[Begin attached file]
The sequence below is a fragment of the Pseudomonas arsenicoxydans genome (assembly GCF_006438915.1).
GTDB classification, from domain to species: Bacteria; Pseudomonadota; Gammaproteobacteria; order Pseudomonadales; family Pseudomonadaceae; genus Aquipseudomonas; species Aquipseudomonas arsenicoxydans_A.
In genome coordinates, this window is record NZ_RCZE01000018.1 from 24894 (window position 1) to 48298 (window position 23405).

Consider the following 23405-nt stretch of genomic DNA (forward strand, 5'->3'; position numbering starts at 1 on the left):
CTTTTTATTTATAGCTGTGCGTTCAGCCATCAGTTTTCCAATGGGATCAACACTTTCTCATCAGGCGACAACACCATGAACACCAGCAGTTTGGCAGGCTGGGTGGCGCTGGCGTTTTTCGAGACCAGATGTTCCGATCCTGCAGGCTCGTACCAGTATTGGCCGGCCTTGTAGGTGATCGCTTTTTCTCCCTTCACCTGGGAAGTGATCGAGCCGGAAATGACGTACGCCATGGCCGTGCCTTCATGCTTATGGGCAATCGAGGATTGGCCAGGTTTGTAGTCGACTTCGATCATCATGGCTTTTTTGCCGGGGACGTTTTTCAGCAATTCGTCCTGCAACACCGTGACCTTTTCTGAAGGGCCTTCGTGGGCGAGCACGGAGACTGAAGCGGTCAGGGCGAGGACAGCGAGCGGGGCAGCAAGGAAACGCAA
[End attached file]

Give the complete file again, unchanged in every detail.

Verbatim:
The sequence below is a fragment of the Pseudomonas arsenicoxydans genome (assembly GCF_006438915.1).
GTDB classification, from domain to species: Bacteria; Pseudomonadota; Gammaproteobacteria; order Pseudomonadales; family Pseudomonadaceae; genus Aquipseudomonas; species Aquipseudomonas arsenicoxydans_A.
In genome coordinates, this window is record NZ_RCZE01000018.1 from 24894 (window position 1) to 48298 (window position 23405).

Consider the following 23405-nt stretch of genomic DNA (forward strand, 5'->3'; position numbering starts at 1 on the left):
CTTTTTATTTATAGCTGTGCGTTCAGCCATCAGTTTTCCAATGGGATCAACACTTTCTCATCAGGCGACAACACCATGAACACCAGCAGTTTGGCAGGCTGGGTGGCGCTGGCGTTTTTCGAGACCAGATGTTCCGATCCTGCAGGCTCGTACCAGTATTGGCCGGCCTTGTAGGTGATCGCTTTTTCTCCCTTCACCTGGGAAGTGATCGAGCCGGAAATGACGTACGCCATGGCCGTGCCTTCATGCTTATGGGCAATCGAGGATTGGCCAGGTTTGTAGTCGACTTCGATCATCATGGCTTTTTTGCCGGGGACGTTTTTCAGCAATTCGTCCTGCAACACCGTGACCTTTTCTGAAGGGCCTTCGTGGGCGAGCACGGAGACTGAAGCGGTCAGGGCGAGGACAGCGAGCGGGGCAGCAAGGAAACGCAA